Afghan protesters burn a Danish flag in Kabul, February 8, 2006.
Reuters: French weekly reprints cartoons
A French satirical weekly reprinted cartoons of the Prophet Mohammad on Wednesday and published one of its own on its front page, further angering Muslim groups which say the caricatures are blasphemous.
French Muslim organizations tried to prevent Charlie Hebdo reprinting the 12 cartoons, which were first published by the Danish paper Jyllands-Posten, but a court rejected their suit on Tuesday on a technicality.
Philippe Val, Executive Director of satirical French weekly ‘Charlie Hebdo’, gestures during an interview with The Associated Press Television News, Wednesday, Feb. 8, 2006 at his office in Paris. The weekly reprinted Wednesday caricatures of the prophet Muhammad that have sparked violent protests worldwide, a day after a court ruling cleared the way for their publication. Charlie-Hebdo ran the drawings originally published by a Danish newspaper, as well as a new caricature of its own that took up its entire front page.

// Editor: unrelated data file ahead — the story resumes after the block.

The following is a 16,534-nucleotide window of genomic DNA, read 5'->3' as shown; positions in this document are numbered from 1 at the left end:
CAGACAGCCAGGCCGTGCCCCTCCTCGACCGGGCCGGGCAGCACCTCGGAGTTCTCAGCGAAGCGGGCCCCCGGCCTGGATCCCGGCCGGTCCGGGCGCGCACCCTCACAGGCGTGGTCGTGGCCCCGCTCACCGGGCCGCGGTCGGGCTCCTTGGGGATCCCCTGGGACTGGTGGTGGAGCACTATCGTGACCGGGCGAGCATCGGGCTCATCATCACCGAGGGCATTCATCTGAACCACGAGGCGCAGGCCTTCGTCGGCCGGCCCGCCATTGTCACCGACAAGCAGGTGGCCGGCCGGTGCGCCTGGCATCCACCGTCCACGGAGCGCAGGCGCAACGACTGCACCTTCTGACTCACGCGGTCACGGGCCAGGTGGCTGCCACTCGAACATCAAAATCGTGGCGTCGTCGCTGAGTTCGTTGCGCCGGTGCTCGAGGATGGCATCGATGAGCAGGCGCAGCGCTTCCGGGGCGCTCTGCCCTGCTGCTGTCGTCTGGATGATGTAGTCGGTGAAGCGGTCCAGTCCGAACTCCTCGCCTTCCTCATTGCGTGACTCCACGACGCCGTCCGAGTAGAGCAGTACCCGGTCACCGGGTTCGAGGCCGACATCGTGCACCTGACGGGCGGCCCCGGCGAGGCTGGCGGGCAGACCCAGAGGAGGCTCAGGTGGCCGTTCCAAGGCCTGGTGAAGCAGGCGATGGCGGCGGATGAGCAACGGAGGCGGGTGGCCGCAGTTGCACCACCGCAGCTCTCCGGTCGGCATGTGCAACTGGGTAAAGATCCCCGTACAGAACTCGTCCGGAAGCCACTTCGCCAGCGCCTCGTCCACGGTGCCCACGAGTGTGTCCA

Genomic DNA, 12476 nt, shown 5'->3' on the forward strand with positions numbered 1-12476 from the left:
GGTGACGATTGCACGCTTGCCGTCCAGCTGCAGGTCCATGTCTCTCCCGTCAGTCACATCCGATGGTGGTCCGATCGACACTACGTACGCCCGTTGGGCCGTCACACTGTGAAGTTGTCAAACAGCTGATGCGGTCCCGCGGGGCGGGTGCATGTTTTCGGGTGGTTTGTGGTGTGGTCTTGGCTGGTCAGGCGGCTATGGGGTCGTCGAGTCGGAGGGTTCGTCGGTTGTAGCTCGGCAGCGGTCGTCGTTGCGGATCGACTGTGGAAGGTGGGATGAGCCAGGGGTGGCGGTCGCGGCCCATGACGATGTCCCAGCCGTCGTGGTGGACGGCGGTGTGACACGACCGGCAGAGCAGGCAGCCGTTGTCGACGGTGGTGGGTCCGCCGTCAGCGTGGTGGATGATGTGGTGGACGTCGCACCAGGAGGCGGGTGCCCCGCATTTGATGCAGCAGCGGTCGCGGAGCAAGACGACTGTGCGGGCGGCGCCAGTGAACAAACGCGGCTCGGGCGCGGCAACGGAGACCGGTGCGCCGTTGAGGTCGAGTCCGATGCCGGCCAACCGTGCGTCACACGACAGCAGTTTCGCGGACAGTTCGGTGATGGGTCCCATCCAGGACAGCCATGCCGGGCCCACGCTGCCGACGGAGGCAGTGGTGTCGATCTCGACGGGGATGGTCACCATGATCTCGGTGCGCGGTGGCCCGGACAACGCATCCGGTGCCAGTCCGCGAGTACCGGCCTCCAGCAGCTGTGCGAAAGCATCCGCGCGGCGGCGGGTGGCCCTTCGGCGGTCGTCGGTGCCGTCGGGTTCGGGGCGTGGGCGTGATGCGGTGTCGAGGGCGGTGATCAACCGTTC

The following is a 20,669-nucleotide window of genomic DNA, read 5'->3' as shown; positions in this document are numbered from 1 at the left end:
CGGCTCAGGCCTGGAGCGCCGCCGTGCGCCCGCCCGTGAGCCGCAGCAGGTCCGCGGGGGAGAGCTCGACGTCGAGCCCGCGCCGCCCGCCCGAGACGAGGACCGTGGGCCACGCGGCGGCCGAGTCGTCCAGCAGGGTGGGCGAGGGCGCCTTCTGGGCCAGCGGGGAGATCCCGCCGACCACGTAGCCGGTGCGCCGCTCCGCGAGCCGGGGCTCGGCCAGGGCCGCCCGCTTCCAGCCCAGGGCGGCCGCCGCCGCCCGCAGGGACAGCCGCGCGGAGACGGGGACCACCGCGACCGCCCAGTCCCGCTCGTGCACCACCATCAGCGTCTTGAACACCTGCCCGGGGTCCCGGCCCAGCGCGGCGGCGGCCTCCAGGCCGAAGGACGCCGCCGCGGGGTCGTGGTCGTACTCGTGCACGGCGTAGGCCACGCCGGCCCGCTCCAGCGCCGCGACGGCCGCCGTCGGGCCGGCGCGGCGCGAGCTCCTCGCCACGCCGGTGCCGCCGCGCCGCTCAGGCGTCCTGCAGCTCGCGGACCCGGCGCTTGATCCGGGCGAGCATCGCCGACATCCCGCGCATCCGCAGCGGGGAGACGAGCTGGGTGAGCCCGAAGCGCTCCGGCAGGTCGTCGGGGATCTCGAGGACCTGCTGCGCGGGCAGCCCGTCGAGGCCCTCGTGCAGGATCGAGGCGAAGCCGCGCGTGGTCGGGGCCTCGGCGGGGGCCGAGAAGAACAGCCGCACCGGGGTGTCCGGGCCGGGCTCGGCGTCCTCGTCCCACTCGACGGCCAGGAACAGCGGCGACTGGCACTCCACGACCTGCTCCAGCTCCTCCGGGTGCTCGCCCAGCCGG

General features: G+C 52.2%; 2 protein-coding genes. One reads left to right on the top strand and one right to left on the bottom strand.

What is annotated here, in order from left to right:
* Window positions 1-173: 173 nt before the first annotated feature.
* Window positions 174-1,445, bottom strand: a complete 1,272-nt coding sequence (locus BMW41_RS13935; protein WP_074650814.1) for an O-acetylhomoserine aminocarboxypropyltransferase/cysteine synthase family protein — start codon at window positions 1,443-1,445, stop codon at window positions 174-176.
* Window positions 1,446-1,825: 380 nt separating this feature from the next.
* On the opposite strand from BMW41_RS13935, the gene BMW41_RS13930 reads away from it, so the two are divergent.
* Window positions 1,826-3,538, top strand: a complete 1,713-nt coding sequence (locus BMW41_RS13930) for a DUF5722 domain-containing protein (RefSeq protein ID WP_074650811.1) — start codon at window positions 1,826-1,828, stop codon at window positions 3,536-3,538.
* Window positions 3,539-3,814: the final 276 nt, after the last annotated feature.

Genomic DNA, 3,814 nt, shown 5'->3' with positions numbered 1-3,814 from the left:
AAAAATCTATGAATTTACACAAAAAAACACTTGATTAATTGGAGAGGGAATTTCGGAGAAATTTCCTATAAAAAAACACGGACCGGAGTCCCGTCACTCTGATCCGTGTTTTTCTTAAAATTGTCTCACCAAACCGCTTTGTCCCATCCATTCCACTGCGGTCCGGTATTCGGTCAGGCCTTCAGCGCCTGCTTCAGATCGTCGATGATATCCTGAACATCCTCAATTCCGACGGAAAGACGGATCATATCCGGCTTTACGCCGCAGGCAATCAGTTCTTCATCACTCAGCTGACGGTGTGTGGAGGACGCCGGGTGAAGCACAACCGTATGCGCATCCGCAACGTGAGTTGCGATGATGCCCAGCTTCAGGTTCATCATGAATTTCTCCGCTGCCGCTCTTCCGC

Charlie-Hebdo ran the drawings originally published by a Danish newspaper, as well as a new caricature of its own that took up its entire front page.
Under the headline “Muhammad overwhelmed by the fundamentalists,” the cover depicted the prophet with his head in his hands, remarking, “It’s hard to be loved by idiots.”
Sales of the weekly were brisk in Paris. Inside pages showed the 12 cartoons that were first printed in Denmark and included an editorial explaining the decision to reprint them.
“When extremists extract concessions from democracies on points of principle, either by blackmail or terror, democracies do not have long left,” Charlie Hebdo editor Philippe Val wrote.
As well as publishing the Danish cartoons, Charlie Hebdo published other cartoons on its back page which caricatured other religions including Christianity and Judaism.
Sources at Charlie Hebdo said some staff had been placed under police protection. Two police officers guarded the weekly’s offices in the center of Paris on Wednesday morning.
The parking space in front of the offices was cordoned off and police checked people entering the building, where a sign said no more copies of the weekly were left for sale.
Watch out for more French riots tonight…….
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